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Low Libido? 5 Surprising Causes

5 Surprising Causes of Low Libido

Low sex drive can have far-reaching effects for men. It damages self-esteem and causes tension in romantic relationships. Unfortunately, it’s pretty common. In fact, one in five men will suffer a loss of libido in his lifetime.[i]

 

There’s good news, though. Many times there’s a clear cause of a drop in libido—and many of those causes can be addressed with the help of a men’s health expert. Here are some of the more surprising causes of low libido … and how you can fix them.

 

  1. Diabetes

When we think of the effects of diabetes, we don’t tend to think about sexual health. But if you think about it, it makes sense that poorly controlled diabetes can be at the root of low libido and sexual performance issues. After all, high blood sugar can cause nerve damage, as well as vascular problems. And don’t forget that people with type 2 diabetes often struggle with weight.

 

Nerve damage makes it difficult to maintain an erection and to feel pleasurable sensations in the penis. Vascular problems can restrict blood flow to the penis, making it more difficult to get an erection. Excess weight also increases your chances of having erectile dysfunction (ED).

 

These performance issues can make men feel stressed about sex, which is known to decrease libido.

 

Plus, type 2 diabetes is a risk factor for low testosterone, and higher testosterone levels significantly cut the risk of type 2 diabetes.[ii] When testosterone levels are low, libido plummets.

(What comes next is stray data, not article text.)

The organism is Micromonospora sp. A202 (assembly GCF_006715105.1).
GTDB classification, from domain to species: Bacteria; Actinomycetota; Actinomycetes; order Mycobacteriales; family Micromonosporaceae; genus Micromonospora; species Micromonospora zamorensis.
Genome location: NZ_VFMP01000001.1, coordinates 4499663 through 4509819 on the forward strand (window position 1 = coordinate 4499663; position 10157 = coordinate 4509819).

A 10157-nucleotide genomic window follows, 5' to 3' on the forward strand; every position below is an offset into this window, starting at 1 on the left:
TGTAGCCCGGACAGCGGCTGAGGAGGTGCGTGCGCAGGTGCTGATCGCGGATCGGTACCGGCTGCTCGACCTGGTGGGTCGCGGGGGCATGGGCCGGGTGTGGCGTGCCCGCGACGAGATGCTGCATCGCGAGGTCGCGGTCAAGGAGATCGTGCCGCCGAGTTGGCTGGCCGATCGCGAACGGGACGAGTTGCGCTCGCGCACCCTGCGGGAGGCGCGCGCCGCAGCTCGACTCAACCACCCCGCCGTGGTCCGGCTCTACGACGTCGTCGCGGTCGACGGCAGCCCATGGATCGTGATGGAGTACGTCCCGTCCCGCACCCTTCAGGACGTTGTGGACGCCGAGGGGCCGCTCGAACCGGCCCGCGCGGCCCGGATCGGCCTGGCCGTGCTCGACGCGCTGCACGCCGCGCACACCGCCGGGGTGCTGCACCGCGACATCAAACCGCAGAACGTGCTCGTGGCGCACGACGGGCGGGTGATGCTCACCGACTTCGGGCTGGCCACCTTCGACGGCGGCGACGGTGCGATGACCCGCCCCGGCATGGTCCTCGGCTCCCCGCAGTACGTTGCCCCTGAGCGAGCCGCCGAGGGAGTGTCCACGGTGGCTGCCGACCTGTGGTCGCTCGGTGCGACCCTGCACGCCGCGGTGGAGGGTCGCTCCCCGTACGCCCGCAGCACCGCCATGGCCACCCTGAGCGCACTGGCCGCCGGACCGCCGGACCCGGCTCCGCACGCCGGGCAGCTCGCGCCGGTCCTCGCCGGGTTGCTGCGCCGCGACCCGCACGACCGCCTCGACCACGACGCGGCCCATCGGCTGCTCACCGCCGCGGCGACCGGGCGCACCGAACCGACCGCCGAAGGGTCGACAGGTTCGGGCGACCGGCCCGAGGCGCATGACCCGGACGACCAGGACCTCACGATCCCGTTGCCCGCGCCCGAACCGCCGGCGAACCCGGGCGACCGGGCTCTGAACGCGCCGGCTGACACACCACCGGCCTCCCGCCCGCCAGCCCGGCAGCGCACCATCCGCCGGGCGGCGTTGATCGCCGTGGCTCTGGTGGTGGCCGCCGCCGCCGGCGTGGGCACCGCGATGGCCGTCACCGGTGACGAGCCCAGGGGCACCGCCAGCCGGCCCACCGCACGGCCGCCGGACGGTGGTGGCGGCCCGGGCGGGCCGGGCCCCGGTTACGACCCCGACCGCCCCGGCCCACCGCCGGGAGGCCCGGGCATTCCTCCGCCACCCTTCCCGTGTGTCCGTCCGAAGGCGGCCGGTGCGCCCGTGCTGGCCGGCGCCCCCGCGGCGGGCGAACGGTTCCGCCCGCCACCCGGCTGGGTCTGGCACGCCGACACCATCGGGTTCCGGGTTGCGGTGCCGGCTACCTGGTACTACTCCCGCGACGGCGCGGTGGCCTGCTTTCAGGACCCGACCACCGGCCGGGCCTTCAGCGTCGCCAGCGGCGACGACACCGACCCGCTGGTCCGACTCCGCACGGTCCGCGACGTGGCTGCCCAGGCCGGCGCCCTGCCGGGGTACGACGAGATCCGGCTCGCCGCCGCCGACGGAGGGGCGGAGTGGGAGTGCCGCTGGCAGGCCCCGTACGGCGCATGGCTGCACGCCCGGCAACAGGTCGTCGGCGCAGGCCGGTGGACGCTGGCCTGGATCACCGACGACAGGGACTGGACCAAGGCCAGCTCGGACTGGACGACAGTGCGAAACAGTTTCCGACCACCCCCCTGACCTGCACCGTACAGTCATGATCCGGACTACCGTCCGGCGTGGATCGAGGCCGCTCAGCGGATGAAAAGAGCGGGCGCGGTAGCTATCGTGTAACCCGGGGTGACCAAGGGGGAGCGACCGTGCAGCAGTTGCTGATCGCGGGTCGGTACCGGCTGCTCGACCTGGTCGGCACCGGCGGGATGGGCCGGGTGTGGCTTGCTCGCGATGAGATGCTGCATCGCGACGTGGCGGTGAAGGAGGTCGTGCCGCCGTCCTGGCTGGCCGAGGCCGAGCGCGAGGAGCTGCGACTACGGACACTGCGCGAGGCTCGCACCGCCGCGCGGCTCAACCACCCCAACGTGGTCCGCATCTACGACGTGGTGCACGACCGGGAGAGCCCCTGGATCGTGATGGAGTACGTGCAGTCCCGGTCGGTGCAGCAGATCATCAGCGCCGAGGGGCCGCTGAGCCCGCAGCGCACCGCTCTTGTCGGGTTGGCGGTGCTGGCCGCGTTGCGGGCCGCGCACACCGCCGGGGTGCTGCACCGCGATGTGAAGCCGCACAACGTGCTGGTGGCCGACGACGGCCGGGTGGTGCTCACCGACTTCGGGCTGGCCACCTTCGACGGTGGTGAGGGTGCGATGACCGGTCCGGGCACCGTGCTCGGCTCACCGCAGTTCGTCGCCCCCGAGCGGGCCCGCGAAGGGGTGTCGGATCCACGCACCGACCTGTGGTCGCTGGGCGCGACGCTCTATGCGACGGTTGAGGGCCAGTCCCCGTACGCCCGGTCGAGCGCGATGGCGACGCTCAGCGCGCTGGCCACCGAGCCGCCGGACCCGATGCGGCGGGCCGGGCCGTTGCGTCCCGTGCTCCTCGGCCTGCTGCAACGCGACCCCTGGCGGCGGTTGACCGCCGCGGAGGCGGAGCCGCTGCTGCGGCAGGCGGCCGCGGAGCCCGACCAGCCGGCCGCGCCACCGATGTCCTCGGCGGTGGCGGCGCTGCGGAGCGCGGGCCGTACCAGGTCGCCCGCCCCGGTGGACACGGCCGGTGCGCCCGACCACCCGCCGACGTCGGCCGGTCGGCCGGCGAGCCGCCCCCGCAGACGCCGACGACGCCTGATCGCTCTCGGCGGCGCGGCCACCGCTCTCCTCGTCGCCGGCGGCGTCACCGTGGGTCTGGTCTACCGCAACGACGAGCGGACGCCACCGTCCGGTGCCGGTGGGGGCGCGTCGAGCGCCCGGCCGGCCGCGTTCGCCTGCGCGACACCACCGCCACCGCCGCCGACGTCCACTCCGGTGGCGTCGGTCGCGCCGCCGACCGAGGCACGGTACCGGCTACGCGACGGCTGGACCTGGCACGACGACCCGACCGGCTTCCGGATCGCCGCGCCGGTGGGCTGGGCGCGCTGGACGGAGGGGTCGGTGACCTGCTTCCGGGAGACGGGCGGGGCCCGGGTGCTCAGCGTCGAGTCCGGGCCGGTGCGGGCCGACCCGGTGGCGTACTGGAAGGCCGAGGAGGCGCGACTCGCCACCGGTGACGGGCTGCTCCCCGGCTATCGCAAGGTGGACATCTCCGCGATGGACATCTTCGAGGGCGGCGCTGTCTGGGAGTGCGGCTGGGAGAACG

So one way to get to the root of low libido is to get your blood sugar under control and get to a healthy weight. You can do that with a custom-tailored health and wellness program like Body N Balance.

 

  1. Stress & psychological issues

Job woes got you down? Stressed about money? Try as you might, it’s hard to turn those worries off when it’s time to get turned on. Stress is a major cause of both low libido and ED.

 

Depression is another libido killer. That’s because when you’re depressed, you stop taking pleasure in once-pleasurable activities—like sex. Plus, it’s difficult to muster the energy for intimacy and connection when you’re depressed.

 

Antidepressants may help treat depression, but unfortunately they can make matters in the bedroom worse. Low libido is a common side effect of antidepressants.

 

So what’s the solution? If your mood or life circumstances are getting in the way of your sex life, talk to a trusted healthcare professional who looks at the whole picture, instead of just treating symptoms. A combination of lifestyle approaches and holistic treatments can help address the stress and depression at the root of your low sex drive.

 

  1. Hair loss medications

In an effort to curb or even reverse hair loss, some men make a sacrifice they never intended to make: their libido. And not just their libido, but their sexual health in general. The reason? Sexual dysfunction is right up there on the laundry list of side effects caused by finasteride (brand name: Propecia), one of the most common hair loss medications.